“Bubbles are often hard to detect in real time because there is disagreement over the fundamental value of the asset.”
This is where we stand today. We are in the bubble. It is hard to assess value because people are disagreeing on whether this is a bubble or not. But take a look at commercial real estate values as well. This is definitely a bubble. You need to continue to have speculative money flowing in to keep values at their current levels.
Will the housing bubble pop this year? Bubbles can last longer than most people think. But there are already cracks in the system. You saw the market briefly correcting this year. Suddenly stocks are up on low volume and current prices are still overvalued. The same can be said for housing. Low supply, low demand, yet prices are going up. The Fed is completely afraid to raise rates knowing that it has no other option but to keep rates low. This policy move has made the middle class a minority.
Here is a good summary of where we are going:
“(The Sovereign Investor) I see one of two scenarios at play. Which one do you think will ring true?
- Homebuyers continue to fork over more dollars to buy properties while we sit with stagnant wage growth, stagnant economic growth and low-wage jobs being about all that’s created.
- We are on the edge of a bubble larger than the one we experienced less than a decade ago as housing prices race back down to where it is affordable and sees demand from new buyers.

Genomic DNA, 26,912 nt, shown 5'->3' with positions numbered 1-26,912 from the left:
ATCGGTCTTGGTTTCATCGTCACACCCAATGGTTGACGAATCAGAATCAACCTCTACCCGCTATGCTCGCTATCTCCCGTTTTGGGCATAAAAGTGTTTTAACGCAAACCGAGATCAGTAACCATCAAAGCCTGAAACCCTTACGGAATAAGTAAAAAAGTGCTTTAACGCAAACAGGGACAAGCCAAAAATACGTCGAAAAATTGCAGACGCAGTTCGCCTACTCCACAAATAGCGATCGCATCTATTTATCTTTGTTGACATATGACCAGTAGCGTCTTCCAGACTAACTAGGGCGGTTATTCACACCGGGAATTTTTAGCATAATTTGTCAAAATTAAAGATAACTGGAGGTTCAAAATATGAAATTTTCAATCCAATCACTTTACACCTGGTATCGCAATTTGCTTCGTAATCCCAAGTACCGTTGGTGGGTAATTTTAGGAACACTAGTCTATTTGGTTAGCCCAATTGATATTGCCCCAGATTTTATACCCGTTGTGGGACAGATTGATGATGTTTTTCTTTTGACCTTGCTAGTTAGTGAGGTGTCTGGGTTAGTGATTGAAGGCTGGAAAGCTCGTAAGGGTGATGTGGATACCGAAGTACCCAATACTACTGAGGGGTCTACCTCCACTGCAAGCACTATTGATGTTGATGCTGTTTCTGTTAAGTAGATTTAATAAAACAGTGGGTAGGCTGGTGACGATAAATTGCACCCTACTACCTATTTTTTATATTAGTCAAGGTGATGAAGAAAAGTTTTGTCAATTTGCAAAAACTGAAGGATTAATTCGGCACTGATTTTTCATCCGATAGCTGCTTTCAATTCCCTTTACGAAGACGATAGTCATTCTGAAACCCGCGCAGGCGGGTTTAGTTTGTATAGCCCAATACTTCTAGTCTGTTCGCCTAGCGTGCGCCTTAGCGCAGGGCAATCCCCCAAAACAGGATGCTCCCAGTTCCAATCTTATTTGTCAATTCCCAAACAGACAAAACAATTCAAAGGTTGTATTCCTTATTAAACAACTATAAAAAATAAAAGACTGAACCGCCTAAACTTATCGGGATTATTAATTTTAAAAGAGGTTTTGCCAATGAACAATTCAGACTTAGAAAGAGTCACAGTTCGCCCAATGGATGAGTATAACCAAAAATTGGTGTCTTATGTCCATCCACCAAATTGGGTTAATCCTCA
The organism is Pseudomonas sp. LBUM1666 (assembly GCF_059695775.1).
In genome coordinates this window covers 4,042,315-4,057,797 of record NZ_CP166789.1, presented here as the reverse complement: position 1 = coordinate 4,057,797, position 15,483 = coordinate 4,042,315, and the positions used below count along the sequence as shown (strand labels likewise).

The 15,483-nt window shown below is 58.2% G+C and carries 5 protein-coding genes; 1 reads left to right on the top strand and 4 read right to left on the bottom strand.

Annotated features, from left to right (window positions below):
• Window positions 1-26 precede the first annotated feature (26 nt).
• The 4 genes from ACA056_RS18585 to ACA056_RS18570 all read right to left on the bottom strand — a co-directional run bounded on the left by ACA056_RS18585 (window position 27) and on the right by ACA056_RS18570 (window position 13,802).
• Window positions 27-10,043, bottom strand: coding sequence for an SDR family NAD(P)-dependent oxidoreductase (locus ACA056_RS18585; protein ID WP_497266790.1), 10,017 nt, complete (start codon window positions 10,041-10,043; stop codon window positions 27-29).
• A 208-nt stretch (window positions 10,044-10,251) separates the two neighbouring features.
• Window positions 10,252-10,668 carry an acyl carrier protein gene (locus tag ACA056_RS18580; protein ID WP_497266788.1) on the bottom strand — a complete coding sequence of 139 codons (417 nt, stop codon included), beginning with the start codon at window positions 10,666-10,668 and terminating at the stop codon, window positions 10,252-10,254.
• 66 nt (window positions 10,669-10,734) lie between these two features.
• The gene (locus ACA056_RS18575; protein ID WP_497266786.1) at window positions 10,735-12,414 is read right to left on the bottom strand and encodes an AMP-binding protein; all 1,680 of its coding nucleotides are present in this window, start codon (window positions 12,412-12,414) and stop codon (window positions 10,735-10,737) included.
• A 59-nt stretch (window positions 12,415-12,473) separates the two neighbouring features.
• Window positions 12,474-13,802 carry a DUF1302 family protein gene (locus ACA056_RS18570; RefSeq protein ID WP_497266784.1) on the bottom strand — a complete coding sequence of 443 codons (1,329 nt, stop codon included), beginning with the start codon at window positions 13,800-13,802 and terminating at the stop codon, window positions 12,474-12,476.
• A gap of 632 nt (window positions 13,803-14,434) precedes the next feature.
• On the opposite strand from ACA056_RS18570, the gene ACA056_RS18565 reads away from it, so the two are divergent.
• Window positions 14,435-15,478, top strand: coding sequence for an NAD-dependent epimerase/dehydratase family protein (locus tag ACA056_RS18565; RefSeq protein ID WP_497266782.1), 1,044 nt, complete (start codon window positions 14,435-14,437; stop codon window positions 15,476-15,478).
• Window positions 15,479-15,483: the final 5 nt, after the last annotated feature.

The Federal Reserve is held accountable for this fiasco. If it goes forward with a rate increase in the near future, it will be us who pay the price of another bubble.
There’s only one action to take if you ask me — lower your exposure to the industry.
In stocks, that’s homebuilders and mortgage originators. Avoid them at all costs. In your personal investments, that’s being prepared for another real estate shock.
These prices are unsustainable and due for a correction.
Once that happens, opportunity awaits you to pick up houses and housing-related stocks on the cheap.”
You have been warned.
If the above is true, and we believe it is, seller financed notes should be purchase at no greater that a 70% Loan to value or no greater than 65% investment to value
Capstone Capital USA
When a note buyer begins their due diligence, there are 6 factors that are considered when a note is underwritten. They are determining and trying to mitigate their risk. The note seller took the promise of the house buyer that they would pay per the terms of the note. We as the buyer are being asked to assume that promise—that risk. Sometimes cart blanch. Therefore, it is our job to trust but verify. In the event the note is not perfectly structured, we’ll mitigate our risk with a discounted offer.